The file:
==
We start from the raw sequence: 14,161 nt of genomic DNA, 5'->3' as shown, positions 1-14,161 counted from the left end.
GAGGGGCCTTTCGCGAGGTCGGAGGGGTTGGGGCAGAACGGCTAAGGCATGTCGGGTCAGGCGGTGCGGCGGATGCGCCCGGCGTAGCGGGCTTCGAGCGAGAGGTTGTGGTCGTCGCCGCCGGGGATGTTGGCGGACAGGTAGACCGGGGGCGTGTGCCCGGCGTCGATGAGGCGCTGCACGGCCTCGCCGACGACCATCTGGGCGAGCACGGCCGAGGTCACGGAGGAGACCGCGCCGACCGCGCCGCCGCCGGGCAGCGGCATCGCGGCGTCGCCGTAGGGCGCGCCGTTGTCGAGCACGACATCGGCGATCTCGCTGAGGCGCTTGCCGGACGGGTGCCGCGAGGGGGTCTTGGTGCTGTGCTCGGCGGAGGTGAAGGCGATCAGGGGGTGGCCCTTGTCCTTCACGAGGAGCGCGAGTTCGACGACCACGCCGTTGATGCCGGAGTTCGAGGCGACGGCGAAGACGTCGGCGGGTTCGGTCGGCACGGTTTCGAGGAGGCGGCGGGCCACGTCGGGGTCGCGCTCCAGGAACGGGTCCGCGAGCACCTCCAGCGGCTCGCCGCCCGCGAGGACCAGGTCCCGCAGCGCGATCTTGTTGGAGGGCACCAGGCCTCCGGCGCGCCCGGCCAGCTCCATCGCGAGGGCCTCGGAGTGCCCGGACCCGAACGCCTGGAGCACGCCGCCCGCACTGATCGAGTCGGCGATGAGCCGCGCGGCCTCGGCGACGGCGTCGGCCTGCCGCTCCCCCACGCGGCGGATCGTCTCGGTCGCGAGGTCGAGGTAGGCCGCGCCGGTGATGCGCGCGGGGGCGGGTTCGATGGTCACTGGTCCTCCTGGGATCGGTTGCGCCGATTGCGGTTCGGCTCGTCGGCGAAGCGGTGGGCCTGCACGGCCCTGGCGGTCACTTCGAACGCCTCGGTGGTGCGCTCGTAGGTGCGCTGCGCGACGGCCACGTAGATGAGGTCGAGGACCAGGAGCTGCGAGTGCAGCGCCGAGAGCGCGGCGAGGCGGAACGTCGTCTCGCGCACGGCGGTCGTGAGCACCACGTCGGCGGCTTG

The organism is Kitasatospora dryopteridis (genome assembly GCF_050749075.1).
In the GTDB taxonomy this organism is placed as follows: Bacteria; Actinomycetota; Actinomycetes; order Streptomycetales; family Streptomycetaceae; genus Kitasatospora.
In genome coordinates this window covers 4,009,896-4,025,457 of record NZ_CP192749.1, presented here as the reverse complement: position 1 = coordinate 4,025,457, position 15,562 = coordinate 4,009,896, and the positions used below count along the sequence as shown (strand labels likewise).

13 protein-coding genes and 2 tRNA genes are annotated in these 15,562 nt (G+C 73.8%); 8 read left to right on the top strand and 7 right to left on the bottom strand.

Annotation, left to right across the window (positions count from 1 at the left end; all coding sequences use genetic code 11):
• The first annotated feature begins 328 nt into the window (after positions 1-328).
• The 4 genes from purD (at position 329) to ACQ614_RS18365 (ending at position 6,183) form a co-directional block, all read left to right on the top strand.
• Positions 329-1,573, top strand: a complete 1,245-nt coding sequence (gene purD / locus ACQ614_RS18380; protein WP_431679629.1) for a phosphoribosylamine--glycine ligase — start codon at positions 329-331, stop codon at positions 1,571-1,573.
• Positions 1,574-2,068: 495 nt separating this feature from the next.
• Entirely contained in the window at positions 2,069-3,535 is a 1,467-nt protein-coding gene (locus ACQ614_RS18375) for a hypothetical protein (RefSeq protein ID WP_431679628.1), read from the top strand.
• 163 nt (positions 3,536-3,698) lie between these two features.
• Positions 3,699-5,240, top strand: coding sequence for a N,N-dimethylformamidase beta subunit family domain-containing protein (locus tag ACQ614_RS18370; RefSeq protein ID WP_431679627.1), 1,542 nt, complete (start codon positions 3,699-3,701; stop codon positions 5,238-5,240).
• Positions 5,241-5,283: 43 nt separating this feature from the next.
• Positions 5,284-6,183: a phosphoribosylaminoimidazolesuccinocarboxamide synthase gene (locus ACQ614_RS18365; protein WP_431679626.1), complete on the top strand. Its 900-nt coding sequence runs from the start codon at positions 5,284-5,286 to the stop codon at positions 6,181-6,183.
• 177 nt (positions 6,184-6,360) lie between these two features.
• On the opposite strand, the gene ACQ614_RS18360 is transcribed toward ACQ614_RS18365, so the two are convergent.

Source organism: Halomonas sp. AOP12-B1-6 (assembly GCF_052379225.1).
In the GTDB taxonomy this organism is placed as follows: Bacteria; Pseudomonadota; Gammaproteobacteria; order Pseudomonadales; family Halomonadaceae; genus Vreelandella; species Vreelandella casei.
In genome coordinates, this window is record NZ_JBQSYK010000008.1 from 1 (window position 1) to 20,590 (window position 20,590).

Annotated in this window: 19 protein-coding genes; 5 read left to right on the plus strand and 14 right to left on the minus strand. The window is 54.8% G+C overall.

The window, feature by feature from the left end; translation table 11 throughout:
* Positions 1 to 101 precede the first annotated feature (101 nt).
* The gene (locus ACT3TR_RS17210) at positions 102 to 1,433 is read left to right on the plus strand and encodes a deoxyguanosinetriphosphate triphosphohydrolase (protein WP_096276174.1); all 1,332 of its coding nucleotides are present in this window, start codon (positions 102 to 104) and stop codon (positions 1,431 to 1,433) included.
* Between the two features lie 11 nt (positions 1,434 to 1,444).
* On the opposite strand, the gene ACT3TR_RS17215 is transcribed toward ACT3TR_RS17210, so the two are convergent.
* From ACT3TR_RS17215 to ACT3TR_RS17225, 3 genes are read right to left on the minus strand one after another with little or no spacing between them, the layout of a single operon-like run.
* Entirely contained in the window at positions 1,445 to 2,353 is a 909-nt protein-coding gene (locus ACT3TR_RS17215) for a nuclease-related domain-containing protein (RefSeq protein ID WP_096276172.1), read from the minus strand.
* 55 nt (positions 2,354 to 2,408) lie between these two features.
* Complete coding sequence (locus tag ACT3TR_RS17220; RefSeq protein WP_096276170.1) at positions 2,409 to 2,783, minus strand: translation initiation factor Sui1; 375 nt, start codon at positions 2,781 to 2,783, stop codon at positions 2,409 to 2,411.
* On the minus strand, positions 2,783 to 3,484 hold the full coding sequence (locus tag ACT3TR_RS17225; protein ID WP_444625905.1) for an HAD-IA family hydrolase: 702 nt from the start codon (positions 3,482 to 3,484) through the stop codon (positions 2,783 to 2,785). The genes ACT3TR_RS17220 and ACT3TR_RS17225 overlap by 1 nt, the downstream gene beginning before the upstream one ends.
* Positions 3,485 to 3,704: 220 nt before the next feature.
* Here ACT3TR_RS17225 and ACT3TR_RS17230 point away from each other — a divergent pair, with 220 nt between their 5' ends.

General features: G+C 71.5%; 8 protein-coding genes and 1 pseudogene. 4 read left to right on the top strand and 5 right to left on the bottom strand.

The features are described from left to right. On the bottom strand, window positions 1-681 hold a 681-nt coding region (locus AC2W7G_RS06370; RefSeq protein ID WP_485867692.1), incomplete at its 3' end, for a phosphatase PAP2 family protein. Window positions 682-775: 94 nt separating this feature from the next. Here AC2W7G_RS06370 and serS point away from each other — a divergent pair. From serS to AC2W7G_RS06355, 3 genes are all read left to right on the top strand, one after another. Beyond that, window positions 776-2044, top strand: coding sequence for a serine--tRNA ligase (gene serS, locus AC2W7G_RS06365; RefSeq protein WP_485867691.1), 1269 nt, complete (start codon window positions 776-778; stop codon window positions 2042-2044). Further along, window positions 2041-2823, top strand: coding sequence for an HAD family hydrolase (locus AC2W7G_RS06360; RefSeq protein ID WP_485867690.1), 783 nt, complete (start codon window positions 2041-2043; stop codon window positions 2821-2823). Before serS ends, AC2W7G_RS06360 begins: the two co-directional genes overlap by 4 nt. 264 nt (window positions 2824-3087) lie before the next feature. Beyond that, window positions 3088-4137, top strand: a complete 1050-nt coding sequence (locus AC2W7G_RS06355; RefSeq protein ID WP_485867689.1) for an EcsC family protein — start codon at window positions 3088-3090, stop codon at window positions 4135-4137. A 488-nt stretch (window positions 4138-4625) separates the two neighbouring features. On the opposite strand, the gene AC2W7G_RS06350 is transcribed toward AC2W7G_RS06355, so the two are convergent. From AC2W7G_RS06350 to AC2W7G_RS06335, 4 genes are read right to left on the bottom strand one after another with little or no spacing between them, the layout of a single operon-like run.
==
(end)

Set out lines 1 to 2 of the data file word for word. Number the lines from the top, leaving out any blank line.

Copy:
We start from the raw sequence: 14,161 nt of genomic DNA, 5'->3' as shown, positions 1-14,161 counted from the left end.
GAGGGGCCTTTCGCGAGGTCGGAGGGGTTGGGGCAGAACGGCTAAGGCATGTCGGGTCAGGCGGTGCGGCGGATGCGCCCGGCGTAGCGGGCTTCGAGCGAGAGGTTGTGGTCGTCGCCGCCGGGGATGTTGGCGGACAGGTAGACCGGGGGCGTGTGCCCGGCGTCGATGAGGCGCTGCACGGCCTCGCCGACGACCATCTGGGCGAGCACGGCCGAGGTCACGGAGGAGACCGCGCCGACCGCGCCGCCGCCGGGCAGCGGCATCGCGGCGTCGCCGTAGGGCGCGCCGTTGTCGAGCACGACATCGGCGATCTCGCTGAGGCGCTTGCCGGACGGGTGCCGCGAGGGGGTCTTGGTGCTGTGCTCGGCGGAGGTGAAGGCGATCAGGGGGTGGCCCTTGTCCTTCACGAGGAGCGCGAGTTCGACGACCACGCCGTTGATGCCGGAGTTCGAGGCGACGGCGAAGACGTCGGCGGGTTCGGTCGGCACGGTTTCGAGGAGGCGGCGGGCCACGTCGGGGTCGCGCTCCAGGAACGGGTCCGCGAGCACCTCCAGCGGCTCGCCGCCCGCGAGGACCAGGTCCCGCAGCGCGATCTTGTTGGAGGGCACCAGGCCTCCGGCGCGCCCGGCCAGCTCCATCGCGAGGGCCTCGGAGTGCCCGGACCCGAACGCCTGGAGCACGCCGCCCGCACTGATCGAGTCGGCGATGAGCCGCGCGGCCTCGGCGACGGCGTCGGCCTGCCGCTCCCCCACGCGGCGGATCGTCTCGGTCGCGAGGTCGAGGTAGGCCGCGCCGGTGATGCGCGCGGGGGCGGGTTCGATGGTCACTGGTCCTCCTGGGATCGGTTGCGCCGATTGCGGTTCGGCTCGTCGGCGAAGCGGTGGGCCTGCACGGCCCTGGCGGTCACTTCGAACGCCTCGGTGGTGCGCTCGTAGGTGCGCTGCGCGACGGCCACGTAGATGAGGTCGAGGACCAGGAGCTGCGAGTGCAGCGCCGAGAGCGCGGCGAGGCGGAACGTCGTCTCGCGCACGGCGGTCGTGAGCACCACGTCGGCGGCTTG